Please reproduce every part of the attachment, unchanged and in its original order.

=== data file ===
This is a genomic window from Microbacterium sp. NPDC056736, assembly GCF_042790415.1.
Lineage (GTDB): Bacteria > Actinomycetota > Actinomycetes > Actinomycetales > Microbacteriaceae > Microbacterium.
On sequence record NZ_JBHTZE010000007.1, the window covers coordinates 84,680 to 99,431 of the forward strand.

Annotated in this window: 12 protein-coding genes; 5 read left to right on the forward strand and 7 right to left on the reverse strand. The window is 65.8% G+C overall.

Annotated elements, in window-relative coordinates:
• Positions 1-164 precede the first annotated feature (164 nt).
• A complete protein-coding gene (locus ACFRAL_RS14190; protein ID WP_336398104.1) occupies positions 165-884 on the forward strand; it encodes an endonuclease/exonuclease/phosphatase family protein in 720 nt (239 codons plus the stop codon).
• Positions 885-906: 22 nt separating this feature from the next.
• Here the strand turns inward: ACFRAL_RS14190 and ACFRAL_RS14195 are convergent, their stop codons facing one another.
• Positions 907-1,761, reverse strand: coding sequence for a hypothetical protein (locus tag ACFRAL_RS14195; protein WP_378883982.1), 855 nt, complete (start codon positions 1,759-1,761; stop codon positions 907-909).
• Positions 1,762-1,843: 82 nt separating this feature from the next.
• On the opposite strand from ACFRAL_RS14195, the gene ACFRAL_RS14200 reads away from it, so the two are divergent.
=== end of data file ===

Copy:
This is a genomic window from Microbacterium sp. NPDC056736, assembly GCF_042790415.1.
Lineage (GTDB): Bacteria > Actinomycetota > Actinomycetes > Actinomycetales > Microbacteriaceae > Microbacterium.
On sequence record NZ_JBHTZE010000007.1, the window covers coordinates 84,680 to 99,431 of the forward strand.

Annotated in this window: 12 protein-coding genes; 5 read left to right on the forward strand and 7 right to left on the reverse strand. The window is 65.8% G+C overall.

Annotated elements, in window-relative coordinates:
• Positions 1-164 precede the first annotated feature (164 nt).
• A complete protein-coding gene (locus ACFRAL_RS14190; protein ID WP_336398104.1) occupies positions 165-884 on the forward strand; it encodes an endonuclease/exonuclease/phosphatase family protein in 720 nt (239 codons plus the stop codon).
• Positions 885-906: 22 nt separating this feature from the next.
• Here the strand turns inward: ACFRAL_RS14190 and ACFRAL_RS14195 are convergent, their stop codons facing one another.
• Positions 907-1,761, reverse strand: coding sequence for a hypothetical protein (locus tag ACFRAL_RS14195; protein WP_378883982.1), 855 nt, complete (start codon positions 1,759-1,761; stop codon positions 907-909).
• Positions 1,762-1,843: 82 nt separating this feature from the next.
• On the opposite strand from ACFRAL_RS14195, the gene ACFRAL_RS14200 reads away from it, so the two are divergent.